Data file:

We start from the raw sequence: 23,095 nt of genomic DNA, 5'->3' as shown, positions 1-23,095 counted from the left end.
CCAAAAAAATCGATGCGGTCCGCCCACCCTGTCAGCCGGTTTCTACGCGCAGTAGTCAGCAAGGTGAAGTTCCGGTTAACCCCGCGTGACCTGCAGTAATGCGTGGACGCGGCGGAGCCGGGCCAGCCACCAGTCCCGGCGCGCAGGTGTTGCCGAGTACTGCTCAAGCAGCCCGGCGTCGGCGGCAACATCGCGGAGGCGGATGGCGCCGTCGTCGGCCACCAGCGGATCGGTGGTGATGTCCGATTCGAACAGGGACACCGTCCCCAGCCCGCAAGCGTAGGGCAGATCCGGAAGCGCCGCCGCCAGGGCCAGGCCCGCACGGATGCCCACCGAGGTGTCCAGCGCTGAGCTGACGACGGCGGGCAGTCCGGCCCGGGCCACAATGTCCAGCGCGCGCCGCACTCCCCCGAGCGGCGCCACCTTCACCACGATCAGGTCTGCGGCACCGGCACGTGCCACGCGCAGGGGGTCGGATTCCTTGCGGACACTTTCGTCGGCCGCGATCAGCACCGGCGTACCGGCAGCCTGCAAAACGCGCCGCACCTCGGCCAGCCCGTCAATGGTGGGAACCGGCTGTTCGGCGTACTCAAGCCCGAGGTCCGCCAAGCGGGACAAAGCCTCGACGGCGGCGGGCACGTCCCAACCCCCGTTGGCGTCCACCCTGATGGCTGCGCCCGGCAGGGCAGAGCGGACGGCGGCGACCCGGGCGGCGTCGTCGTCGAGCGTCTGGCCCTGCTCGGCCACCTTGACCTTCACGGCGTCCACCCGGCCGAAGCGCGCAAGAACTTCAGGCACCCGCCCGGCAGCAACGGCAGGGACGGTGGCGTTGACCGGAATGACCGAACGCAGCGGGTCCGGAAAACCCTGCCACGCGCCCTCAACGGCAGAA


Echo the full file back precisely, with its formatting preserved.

We start from the raw sequence: 23,095 nt of genomic DNA, 5'->3' as shown, positions 1-23,095 counted from the left end.
CCAAAAAAATCGATGCGGTCCGCCCACCCTGTCAGCCGGTTTCTACGCGCAGTAGTCAGCAAGGTGAAGTTCCGGTTAACCCCGCGTGACCTGCAGTAATGCGTGGACGCGGCGGAGCCGGGCCAGCCACCAGTCCCGGCGCGCAGGTGTTGCCGAGTACTGCTCAAGCAGCCCGGCGTCGGCGGCAACATCGCGGAGGCGGATGGCGCCGTCGTCGGCCACCAGCGGATCGGTGGTGATGTCCGATTCGAACAGGGACACCGTCCCCAGCCCGCAAGCGTAGGGCAGATCCGGAAGCGCCGCCGCCAGGGCCAGGCCCGCACGGATGCCCACCGAGGTGTCCAGCGCTGAGCTGACGACGGCGGGCAGTCCGGCCCGGGCCACAATGTCCAGCGCGCGCCGCACTCCCCCGAGCGGCGCCACCTTCACCACGATCAGGTCTGCGGCACCGGCACGTGCCACGCGCAGGGGGTCGGATTCCTTGCGGACACTTTCGTCGGCCGCGATCAGCACCGGCGTACCGGCAGCCTGCAAAACGCGCCGCACCTCGGCCAGCCCGTCAATGGTGGGAACCGGCTGTTCGGCGTACTCAAGCCCGAGGTCCGCCAAGCGGGACAAAGCCTCGACGGCGGCGGGCACGTCCCAACCCCCGTTGGCGTCCACCCTGATGGCTGCGCCCGGCAGGGCAGAGCGGACGGCGGCGACCCGGGCGGCGTCGTCGTCGAGCGTCTGGCCCTGCTCGGCCACCTTGACCTTCACGGCGTCCACCCGGCCGAAGCGCGCAAGAACTTCAGGCACCCGCCCGGCAGCAACGGCAGGGACGGTGGCGTTGACCGGAATGACCGAACGCAGCGGGTCCGGAAAACCCTGCCACGCGCCCTCAACGGCAGAA